WHAT IF . . . .

What if God is love? What if the core of the divine reality is love?

And what if love is “paying attention?” 

Does this mean that God is paying attention to creation? Does this mean that God is listening to creation’s groaning and laughing? Does this mean that there is a divine spirit that attends to each of us and to our friends, the birds, the horses, the caterpillars?

And what if the Apostle Paul is right and love is eternal? What if he is right that words about God will pass away, that emotional feelings about God will pass away? But love never ends.

And what if love is unconditional? What if love pays attention to us even when we don’t love, even when we shut ourselves off from attending to others because they hurt us or we hurt them?

And what if we quit trying to get love to pay attention to us and opened our hearts to see where love is already coming to us?

What if love is eternal and the creative energy for life? What if we started looking where it is rather than lamenting where it is not? What if we savor it when it comes rather than complaining because it doesn’t from where we want?

If God is love and love is paying attention, maybe the way we know God is to love God by paying attention to where love exists and joining with that love in the world.  Maybe this is what it means to be in communion with God—to participate in the acts of love (God) as they get acted out in our world.

And maybe if this is all true, we can live with more courage, knowing that nothing can separate us from love. Maybe we don't have to be afraid.


It isn’t her birthday. It isn’t Mother’s Day. But, that doesn’t seem to matter. Tonight I am remembering my mother.

It started when I picked up a couple of damp dress shirts hanging on the back of a kitchen chair. I decided I would iron them while they were still damp—no steaming.  And flashback—my mother doing laundry for a husband and five children. I think it was on Monday. She hung all the clothes on a line outside.  When they were dry she brought them in. Then she got out a pop bottle with a cap on it that had holes in it. She put water in it, shook water on the clothes and rolled them up. And at the end of the day, she had another pile of clothes.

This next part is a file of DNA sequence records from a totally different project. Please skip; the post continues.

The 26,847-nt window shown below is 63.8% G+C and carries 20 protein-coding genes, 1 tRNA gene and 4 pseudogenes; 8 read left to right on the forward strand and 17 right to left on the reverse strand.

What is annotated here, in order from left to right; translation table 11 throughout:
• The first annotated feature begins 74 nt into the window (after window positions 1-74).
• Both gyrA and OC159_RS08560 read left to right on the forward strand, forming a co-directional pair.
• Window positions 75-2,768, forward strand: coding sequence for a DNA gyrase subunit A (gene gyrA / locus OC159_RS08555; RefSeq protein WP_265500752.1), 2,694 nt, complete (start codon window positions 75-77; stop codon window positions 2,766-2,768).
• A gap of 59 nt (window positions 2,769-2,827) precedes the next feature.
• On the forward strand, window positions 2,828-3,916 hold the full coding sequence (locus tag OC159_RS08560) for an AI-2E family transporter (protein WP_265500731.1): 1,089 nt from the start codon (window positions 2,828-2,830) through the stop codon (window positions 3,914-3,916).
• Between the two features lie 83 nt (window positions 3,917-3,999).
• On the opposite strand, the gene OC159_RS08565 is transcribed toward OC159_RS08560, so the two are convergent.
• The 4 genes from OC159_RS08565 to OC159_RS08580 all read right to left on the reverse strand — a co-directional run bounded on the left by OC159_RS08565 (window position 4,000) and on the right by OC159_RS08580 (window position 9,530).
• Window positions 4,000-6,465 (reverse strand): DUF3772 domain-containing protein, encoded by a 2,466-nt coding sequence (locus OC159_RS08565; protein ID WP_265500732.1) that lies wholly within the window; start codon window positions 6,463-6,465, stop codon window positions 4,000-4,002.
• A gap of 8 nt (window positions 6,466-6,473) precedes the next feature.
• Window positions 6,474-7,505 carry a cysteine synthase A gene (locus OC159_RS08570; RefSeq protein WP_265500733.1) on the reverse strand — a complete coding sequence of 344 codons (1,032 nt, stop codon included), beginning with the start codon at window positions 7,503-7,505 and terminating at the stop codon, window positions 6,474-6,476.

Tuesday morning was ironing day. And she got out the old dark iron with a detachable handle, placed it on the stove and heated it up. Then one item after another, damp clothes were pressed. The iron would get cool and so she put it on the stove again, reheat and repeat. Over and over.

And she did that for years. I am sure when she finally got a steam iron some years later she was like a kid in a candy store. Thankfully she had the steam iron when she taught me to iron (I had to learn to iron and cook before she would let me leave home—this was way before most clothes didn’t need to be ironed).

But, as I stood and ironed the shirts tonight, I was overcome with appreciation for the sacrifices my mother made for me and my siblings. I didn’t always appreciate her. I didn’t understand what all she had done in those days of no money, little resources and many children. She lived with so many things I take for granted.

And every morning she began the day with this scripture: “This is the day the Lord has made; let us rejoice and be glad in it.”  Thank you mother, for your love and persistent caring. You are not forgotten.



I started crying. It got worse. I finally pulled the car over on an interstate exit. Better than driving off the road blinded by tears.

It was over 20 years ago, but the memory is vivid. I was on my way to Indianapolis for a meeting. I was listening to a tape. It was humorist Dave Barry. I was enjoying laughs that delighted my soul.

And then, it happened. Dave Barry started talking about his Dad. I don’t remember what he said, but I remember what happened to me. I suddenly realized how much I didn’t know about my Daddy. I was aware of huge gaps in my awareness of my Daddy’s story. And I began to cry. 

I had missed so much of my Daddy’s life. Oh, we had lived together for my first 18 years and I knew him.  But I realized that I didn’t really know him. There was so much that I had not seen. I wept over how much was hidden—some by him and some by my blindness.